You Can’t Be Serious - ‘The good life…’
You Can’t Be Serious – ‘The good life…’

Let’s face it folks, there is no way that I am going straight to heaven. On the other hand – and in my own defence, I don’t believe that I have ever done anything bad enough to warrant the ultimate penal sentence of spending eternity in Hell’s fire?


Purgatory … now there’s ‘yer mould’ for the likes of me. I had more or less forgotten all about Purgatory until a priest brought it up recently during mass. In fact, at the back of my mind, I might even have thought that the Church had done away with Purgatory – same as it stripped my friend, Christopher, of his sainthood. Anyway, turns out it was Limbo that got the chop.


‘What is Purgatory?’ was a question in our school catechism. ‘Purgatory is a place or state of punishment, where souls suffer for a time before entering into the Kingdom of Heaven’, was the answer that any kid in Johnstown could rhyme off without a moment’s hesitation. So, there you have it – and I am so thoroughly pleased that this vitally important stop-over is still in existence. When you think about it, Purgatory is an essential element in the field of fair play and justice.


It will come as a shock to a great many readers of YCBS that this scribe is no card-carrying saint. (Give that nice lady over there in the corner, a whiff of smelling salts, please.) Like I said, I don’t deserve to go straight to heaven: equally, in my biased opinion, I should not be confined to languish forever down there in you-know-where. I put my hands up; am prepared and willing to ‘atone for my sins’, do my time and come out at the other end a better man. (Stop it, Lads.)


If you ‘do the crime –you do the time’, is more than fair, don’t you think? I picture God presiding from a bench-like throne. Angel Gabriel will probably act as chief prosecutor, with the gatekeeper, Peter, ushering people in and out. Wouldn’t it be great if they allow a ‘plea bargaining’ system, like they do in courts in America? I’m all for that when it comes to my turn. You agree to plead guilty to a lesser charge in exchange for a more lenient sentence. I expect that my guardian angel will speak up on my behalf; pleading with the Lord that I was always good whenever I thought of it.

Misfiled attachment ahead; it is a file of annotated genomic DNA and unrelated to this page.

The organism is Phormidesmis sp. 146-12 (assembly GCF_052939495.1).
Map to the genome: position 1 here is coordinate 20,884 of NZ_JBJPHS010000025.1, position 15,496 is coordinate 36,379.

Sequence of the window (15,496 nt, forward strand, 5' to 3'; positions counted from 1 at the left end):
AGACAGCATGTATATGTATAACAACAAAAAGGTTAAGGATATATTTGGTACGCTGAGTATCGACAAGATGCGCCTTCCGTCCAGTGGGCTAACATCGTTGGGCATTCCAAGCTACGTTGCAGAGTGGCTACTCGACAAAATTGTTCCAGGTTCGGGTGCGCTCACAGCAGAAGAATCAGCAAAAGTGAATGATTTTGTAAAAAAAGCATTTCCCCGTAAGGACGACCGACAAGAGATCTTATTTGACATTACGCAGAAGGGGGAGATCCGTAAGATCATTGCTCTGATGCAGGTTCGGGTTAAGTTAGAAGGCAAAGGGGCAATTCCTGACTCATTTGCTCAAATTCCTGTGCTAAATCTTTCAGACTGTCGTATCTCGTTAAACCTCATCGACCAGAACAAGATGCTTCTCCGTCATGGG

Whatever the length of my sentence, I shall be mightily relieved in comparison to that possible alternative we spoke about. Indeed, I believe that Purgatory will be rather an interesting spot, because you never know who you might meet there!


I guarantee you I shall know more people in this ‘place or state of punishment’, than anywhere else in the afterlife. Can you imagine all the conversations going on around us?


‘Ah howya Mary, I’m surprised to see you here – and all the good work you did with the Legion and all that?’ ‘Surprised are you now, John … well, I’m not the least bit surprised to see you here – and all the porter you drank and all the lies you told women?’ ‘Just shows you, Mary; there wasn’t much difference between any of us in the eyes of the man above?’


‘Oh Hello. Jim … and what, may I ask, did you get done for?’ ‘Is it yourself, Mick … how long are you in for?’


All the Lads will be there, apart from one poor scrut, who was always full of hatred for his fellow-man. His elevator doesn’t stop at ‘P’ on the way down.


The chats continue …


‘Oh my God, Tess … and not taking his name in vain; but I see that nice girl over there who used to collect money for the one-eyed cats and lame dogs: Wouldn’t you be surprised that she didn’t go straight to heaven?’ ‘Oh, I don’t know, Vera, that wan had another side that no one ever noticed, but ‘I’m more surprised to see yer wan that stole the chicken from the supermarket after the husband left herself and the children – and we couldn’t speak to her after the court case and we told our children she was going to hell?’ ‘Just goes to show you, we should have left all that judging for today’s tribunal!’


Meanwhile back on Earth, the old people would often make the comment, ‘we’ll meet in heaven’ when they bumped into each other more frequently than usual. This column believes it would be nearer the truth for some of us to change that to ‘we’ll meet in Purgatory?’ I was explaining where my bar is set to one of the Lads and all he could think of to say was; ‘Doesn’t that bate the divil!’


Don’t Forget


There is no chance of an AA Roadwatch warning of traffic-jams on the road to heaven.